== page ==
January 17, 2023

Coming from a family with three generations of judges, David L. Evans ’71 faced high expectations when he decided to embark on a legal career. But Evans shattered those expectations through hard work and an unwavering commitment to serving the legal profession for over four decades. In recognition of Evans’ contributions, his friends and colleagues, especially organizers Neal W. Adams ’68 and U. S. District Judge Mark T. Pittman ’97, undertook a grassroots effort to create the Honorable David L. Evans ’71 Dean’s Endowed Scholarship at Texas A&M University School of Law.

Deep Aggie Roots

Evans’ journey to success began at Texas A&M, following the footsteps of his great-uncle, Class of 1908, and father, Class of 1940 (and a survivor of the Bataan Death March during World War II). As a high school senior, however, Evans did not intend on following his Aggie roots and looked to attend college elsewhere. “But I was persuaded by something my father said: Not only would I receive a first-class education at Texas A&M, but I would make the closest friends I’d ever have and gain a network that would be helpful to me throughout my life. There also would be Aggies whom I would never meet—but because of what they had done, I would benefit from being an Aggie.”

Evans quickly learned that his father was right as he left Aggieland with deep friendships and an education that provided a strong foundation for a successful career.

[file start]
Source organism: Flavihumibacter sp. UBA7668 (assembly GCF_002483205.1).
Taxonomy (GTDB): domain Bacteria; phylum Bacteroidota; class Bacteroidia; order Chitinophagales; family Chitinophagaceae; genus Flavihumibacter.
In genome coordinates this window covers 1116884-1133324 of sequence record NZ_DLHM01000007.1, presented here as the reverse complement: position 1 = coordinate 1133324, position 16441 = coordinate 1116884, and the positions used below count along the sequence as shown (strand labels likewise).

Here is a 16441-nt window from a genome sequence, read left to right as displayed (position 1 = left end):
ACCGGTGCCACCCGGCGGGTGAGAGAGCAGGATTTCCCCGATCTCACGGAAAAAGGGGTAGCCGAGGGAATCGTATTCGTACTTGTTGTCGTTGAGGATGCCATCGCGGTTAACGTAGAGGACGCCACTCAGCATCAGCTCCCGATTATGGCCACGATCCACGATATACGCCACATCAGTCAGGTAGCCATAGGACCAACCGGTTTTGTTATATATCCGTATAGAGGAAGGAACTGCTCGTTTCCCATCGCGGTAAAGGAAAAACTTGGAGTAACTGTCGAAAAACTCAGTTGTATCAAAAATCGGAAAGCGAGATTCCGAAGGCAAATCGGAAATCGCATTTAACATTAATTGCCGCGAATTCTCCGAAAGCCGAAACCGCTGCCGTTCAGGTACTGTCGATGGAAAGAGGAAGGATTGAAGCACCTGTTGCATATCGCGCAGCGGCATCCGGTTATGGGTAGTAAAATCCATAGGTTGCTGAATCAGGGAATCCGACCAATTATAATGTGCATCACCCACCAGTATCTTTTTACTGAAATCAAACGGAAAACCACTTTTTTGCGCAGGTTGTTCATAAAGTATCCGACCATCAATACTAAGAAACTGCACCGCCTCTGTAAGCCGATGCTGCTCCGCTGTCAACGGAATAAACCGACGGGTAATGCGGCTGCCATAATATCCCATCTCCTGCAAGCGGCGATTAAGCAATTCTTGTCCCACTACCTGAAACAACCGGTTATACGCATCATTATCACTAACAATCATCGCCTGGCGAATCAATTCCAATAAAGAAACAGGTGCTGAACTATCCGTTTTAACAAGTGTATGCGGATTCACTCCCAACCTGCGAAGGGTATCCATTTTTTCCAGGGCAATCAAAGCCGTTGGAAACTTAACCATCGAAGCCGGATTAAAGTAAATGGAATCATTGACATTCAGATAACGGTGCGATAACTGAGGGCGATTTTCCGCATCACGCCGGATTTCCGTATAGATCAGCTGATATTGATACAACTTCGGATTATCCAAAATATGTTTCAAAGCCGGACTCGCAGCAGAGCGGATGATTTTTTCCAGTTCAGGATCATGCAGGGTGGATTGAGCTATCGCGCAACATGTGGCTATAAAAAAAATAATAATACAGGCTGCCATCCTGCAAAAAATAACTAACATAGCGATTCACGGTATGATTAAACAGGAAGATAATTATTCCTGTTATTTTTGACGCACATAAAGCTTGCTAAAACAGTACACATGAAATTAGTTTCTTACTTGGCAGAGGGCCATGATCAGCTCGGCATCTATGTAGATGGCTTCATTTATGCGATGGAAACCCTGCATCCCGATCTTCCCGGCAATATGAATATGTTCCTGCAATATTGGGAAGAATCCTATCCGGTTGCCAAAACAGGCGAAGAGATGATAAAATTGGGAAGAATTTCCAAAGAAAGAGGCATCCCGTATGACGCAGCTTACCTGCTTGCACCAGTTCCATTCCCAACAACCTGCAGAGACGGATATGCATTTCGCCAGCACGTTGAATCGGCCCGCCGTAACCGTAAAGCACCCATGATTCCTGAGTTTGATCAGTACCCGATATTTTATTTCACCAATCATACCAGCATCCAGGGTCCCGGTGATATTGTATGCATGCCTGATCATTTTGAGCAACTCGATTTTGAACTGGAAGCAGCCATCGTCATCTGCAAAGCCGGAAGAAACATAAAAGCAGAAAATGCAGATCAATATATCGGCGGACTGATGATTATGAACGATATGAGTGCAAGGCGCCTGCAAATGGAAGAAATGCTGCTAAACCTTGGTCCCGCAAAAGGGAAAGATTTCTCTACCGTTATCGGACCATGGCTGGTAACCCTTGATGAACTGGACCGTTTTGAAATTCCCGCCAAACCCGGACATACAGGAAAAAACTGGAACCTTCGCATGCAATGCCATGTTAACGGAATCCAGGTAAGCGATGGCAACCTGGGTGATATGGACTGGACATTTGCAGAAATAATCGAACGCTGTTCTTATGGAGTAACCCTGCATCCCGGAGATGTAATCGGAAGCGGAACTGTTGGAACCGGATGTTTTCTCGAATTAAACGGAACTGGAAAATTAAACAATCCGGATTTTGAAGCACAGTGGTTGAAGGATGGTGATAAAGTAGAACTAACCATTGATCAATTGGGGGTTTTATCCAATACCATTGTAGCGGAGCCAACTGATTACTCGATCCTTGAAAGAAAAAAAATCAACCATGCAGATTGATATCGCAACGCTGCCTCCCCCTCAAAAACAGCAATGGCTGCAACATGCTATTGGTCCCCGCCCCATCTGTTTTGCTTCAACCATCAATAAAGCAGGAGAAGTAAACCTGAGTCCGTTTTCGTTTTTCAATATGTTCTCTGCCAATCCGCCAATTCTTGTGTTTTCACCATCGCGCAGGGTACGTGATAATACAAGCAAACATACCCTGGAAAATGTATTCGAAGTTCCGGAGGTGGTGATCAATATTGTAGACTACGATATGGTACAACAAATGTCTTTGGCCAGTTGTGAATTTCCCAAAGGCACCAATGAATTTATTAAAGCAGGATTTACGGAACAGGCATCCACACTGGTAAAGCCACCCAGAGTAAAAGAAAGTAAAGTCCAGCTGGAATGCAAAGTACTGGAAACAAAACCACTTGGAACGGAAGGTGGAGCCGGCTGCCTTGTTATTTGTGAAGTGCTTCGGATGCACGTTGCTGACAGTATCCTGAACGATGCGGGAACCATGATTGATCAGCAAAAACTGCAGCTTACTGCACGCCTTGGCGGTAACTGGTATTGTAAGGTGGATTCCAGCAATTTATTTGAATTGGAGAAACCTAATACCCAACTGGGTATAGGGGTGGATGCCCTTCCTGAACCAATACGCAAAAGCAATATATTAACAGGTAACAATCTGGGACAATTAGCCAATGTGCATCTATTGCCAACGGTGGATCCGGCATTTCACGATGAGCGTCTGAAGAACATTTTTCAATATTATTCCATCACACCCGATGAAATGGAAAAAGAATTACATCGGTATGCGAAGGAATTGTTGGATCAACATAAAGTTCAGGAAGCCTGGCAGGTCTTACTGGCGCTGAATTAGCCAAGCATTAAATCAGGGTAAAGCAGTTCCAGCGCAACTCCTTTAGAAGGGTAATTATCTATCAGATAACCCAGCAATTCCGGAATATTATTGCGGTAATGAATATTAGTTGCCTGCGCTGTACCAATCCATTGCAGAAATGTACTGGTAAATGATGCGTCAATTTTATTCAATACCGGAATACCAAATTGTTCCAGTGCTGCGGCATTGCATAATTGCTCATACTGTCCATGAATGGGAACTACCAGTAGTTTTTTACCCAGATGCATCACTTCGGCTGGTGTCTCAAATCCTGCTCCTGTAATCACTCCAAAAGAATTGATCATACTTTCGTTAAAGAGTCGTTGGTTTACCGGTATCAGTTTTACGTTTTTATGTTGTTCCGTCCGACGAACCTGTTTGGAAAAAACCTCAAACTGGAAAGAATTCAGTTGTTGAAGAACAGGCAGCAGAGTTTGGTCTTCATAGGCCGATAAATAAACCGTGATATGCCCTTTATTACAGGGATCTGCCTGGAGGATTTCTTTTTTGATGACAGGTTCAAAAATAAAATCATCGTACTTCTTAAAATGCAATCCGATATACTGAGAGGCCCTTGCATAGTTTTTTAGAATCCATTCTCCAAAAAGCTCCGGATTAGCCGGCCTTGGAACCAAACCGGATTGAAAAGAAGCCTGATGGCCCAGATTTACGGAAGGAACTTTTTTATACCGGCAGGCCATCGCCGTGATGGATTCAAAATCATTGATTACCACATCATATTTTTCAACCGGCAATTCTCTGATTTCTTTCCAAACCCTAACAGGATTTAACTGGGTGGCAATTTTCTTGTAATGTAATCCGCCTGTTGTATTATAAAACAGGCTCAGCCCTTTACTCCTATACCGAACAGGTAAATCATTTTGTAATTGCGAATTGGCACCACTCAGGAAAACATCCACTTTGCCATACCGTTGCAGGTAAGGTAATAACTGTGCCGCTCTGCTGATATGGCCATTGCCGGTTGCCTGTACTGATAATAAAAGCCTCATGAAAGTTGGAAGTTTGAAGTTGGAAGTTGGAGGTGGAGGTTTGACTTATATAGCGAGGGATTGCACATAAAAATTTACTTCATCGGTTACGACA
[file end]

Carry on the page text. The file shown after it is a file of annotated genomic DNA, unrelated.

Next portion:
Occupying Berlin

After graduating from Texas A&M during the height of the Cold War, Evans was commissioned as an Army infantry officer in West Berlin, Germany. “At the time, the city was an occupied zone,” said Evans. “I was the only Aggie junior officer in the Berlin Brigade at that time—and I served for four years with soldiers who had fought in World War II, Korea and Vietnam.”

Evans then moved to Fort Worth, practicing civil law from 1979-2003. Many young lawyers in Fort Worth, including Judge Mark Pittman, were immediately taken by Evans’ prodigious work ethic and commitment to the legal profession, noting that the Aggie’s car was always the first in the firm’s parking lot well before 6 a.m.

"David understood our lawyer’s creed and the respect lawyers and judges are supposed to show one another."
Neal W. Adams ’68


While in Fort Worth, Evans became active in the State Bar of Texas, serving in numerous state and local positions and chairing the Commission for Lawyer Discipline that prosecuted lawyers accused of misconduct.  “I always believed it was important for the legal profession to work in areas where professionalism could be enhanced,” he explained.

His ethical approach, sound judgment and deep knowledge of the law led to his appointment as a state district judge of the 48th District Court—the same bench that Evans’ great-great-uncle, Raymond Buck, had served on as a judge. “We both have the same facial expression—a scowl,” Evans laughingly noted, adding that the 48th District Court was next door to the court where both his grandfather and uncle served.

Evans’ success as a state district judge then led Gov. Rick Perry ’72 to appoint Evans to a second judicial position as presiding judge of the 18-county 8th Administrative Judicial Region of Texas. Gov. Greg Abbott reappointed him to the role two more times. And while the positions Evans has held are a testament to his success as a lawyer and judge, he will be most remembered for his commitment to service and mentorship of numerous lawyers and judges.